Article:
“History tells us what happened next,” according to Lee Branstetter, Professor of Economics at Carnegie Mellon University. “Soaring American tariffs set off a global trade war, our trading partners retaliated, and global trade fell sharply, deepening the Great Depression,” he said in a recent broadcast on Public Radio International’s The World.


Postwar International Trade Agreements


The foundations of today’s global trading system were laid in the years after the World War II with the creation of the General Agreement on Tariffs and Trade (GATT, precursor to the WTO). Momentum toward new bilateral and regional agreements reemerged five years later.


“If the mid-nineteenth century marked the first major phase of regionalism, the last 60 years have witnessed three additional phases or ‘waves,’” according to the WTO history. “Each has been driven, at least in part, by a perceived need among groups of countries to go ‘further and faster’ than the broader GATT system in order to manage ‘deeper’ trade integration.”


The 300 new agreements in recent years have been catalyzed, in part, because the current Doha Round of WTO negotiations has eluded conclusion for more than 15 years. Note that WTO rules accommodate bilateral and regional agreements, which are variously described as complementing, feeding into, and producing complications and creative tension with the WTO.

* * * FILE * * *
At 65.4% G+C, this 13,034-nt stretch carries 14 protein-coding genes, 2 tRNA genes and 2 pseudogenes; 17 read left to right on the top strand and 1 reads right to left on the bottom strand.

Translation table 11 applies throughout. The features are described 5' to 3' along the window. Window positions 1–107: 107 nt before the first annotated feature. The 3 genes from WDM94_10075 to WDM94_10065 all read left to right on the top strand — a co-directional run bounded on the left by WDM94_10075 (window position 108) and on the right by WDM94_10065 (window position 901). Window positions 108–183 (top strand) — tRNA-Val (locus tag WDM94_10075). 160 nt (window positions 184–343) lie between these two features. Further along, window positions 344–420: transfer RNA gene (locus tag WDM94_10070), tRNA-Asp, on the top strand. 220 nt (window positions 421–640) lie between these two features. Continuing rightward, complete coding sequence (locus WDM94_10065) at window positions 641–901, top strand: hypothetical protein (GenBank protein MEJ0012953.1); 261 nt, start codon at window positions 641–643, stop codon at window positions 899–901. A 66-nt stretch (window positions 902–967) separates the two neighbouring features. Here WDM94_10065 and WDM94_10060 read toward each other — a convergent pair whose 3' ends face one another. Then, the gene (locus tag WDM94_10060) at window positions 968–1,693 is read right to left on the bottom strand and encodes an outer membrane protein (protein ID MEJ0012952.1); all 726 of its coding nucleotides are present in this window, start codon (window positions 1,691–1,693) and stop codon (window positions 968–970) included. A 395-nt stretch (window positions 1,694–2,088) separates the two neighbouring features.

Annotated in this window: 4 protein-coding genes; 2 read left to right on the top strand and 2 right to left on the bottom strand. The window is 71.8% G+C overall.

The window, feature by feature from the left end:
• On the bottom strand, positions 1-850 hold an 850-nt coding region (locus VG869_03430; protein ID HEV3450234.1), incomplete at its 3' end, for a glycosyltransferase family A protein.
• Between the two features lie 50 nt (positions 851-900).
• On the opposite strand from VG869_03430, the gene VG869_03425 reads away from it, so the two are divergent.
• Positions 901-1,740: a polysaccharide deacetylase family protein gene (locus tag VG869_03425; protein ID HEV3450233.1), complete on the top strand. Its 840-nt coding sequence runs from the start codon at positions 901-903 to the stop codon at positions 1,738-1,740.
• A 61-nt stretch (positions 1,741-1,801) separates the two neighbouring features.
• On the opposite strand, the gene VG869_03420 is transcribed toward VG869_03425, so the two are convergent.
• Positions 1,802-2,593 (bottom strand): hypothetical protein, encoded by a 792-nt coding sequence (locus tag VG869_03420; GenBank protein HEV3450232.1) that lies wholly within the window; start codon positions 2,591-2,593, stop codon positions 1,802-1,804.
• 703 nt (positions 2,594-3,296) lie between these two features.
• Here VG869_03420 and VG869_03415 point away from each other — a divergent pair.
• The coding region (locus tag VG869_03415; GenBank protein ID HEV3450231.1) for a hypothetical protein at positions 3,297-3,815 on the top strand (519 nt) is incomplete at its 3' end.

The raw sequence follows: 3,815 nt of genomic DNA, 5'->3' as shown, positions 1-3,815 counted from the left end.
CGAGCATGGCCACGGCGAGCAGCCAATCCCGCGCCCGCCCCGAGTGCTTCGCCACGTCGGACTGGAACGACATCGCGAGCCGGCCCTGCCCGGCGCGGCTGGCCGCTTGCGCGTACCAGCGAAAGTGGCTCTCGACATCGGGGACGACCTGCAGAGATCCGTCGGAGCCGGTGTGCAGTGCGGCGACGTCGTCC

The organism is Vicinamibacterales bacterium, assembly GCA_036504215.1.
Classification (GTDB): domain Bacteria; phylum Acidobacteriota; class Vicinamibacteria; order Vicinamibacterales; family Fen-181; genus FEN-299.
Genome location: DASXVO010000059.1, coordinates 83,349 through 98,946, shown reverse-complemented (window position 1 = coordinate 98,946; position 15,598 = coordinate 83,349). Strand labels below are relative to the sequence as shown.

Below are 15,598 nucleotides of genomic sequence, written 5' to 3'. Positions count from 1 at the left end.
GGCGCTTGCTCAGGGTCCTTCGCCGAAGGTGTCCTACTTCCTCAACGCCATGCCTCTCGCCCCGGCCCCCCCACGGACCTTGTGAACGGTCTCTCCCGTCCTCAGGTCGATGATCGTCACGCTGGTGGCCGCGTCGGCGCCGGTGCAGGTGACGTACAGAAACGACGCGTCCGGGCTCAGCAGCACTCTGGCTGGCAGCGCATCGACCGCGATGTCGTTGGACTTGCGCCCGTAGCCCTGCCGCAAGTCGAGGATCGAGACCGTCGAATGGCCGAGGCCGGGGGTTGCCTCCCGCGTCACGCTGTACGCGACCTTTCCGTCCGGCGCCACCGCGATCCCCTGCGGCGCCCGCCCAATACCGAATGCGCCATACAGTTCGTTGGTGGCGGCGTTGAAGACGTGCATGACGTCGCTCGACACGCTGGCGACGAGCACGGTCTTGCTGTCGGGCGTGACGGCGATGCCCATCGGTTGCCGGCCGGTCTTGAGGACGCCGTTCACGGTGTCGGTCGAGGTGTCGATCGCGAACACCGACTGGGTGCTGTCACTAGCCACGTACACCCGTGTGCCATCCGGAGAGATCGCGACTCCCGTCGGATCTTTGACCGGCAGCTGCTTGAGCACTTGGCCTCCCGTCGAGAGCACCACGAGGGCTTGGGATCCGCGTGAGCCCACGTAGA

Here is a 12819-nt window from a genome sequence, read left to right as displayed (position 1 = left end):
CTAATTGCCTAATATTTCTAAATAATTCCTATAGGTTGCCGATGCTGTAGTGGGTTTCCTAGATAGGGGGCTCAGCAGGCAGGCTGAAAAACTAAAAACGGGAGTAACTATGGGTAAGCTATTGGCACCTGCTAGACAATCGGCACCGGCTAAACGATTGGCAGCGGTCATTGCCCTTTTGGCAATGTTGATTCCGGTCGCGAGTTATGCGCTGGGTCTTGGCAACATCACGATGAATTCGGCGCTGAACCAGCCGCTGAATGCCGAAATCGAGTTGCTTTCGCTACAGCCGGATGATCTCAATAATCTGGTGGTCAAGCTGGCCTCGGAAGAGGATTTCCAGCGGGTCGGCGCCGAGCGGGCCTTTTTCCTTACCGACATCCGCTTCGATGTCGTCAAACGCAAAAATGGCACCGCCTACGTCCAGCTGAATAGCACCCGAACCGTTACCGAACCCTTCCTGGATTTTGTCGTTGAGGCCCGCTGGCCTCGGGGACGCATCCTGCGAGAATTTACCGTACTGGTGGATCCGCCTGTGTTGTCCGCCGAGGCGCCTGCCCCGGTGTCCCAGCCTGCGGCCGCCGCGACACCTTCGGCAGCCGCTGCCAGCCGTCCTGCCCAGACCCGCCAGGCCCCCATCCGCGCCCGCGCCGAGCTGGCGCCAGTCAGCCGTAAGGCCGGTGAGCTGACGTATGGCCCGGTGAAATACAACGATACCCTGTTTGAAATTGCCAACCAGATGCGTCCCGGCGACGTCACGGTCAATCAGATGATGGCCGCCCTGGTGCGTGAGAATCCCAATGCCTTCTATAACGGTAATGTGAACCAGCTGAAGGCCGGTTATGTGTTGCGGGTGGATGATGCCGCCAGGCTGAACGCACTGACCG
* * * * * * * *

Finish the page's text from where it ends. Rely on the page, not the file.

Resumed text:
Some observers see an erosion of the established order in international trade, and major governments have responded by committing to modernize the WTO. “In some ways you could say that the shake up in the global trade debate has been positive,” said WTO Director-General Roberto Azevêdo, “People are talking about these issues again. They are testing old certainties, revisiting assumptions, and questioning how rules and institutions can be improved.” Azevêdo has also committed to “renewing and strengthening multilateralism across the board,” while pointing out that the WTO has already made progress in new areas, such as the Trade Facilitation Agreement and e-commerce, “because members were willing to do things differently and pursue a more flexible framework.”


Business Considerations of International Trade Agreements


Nearly two-thirds of goods traded today are connected to global value chains, Azevêdo said. He called for continued support of “the stability that has been the pursuit of the multilateral trading system since World War Two. … Due to this stability, companies can plan their investments with a degree of certainty. They know what the rules are and they can forecast their costs based on stable tariffs.”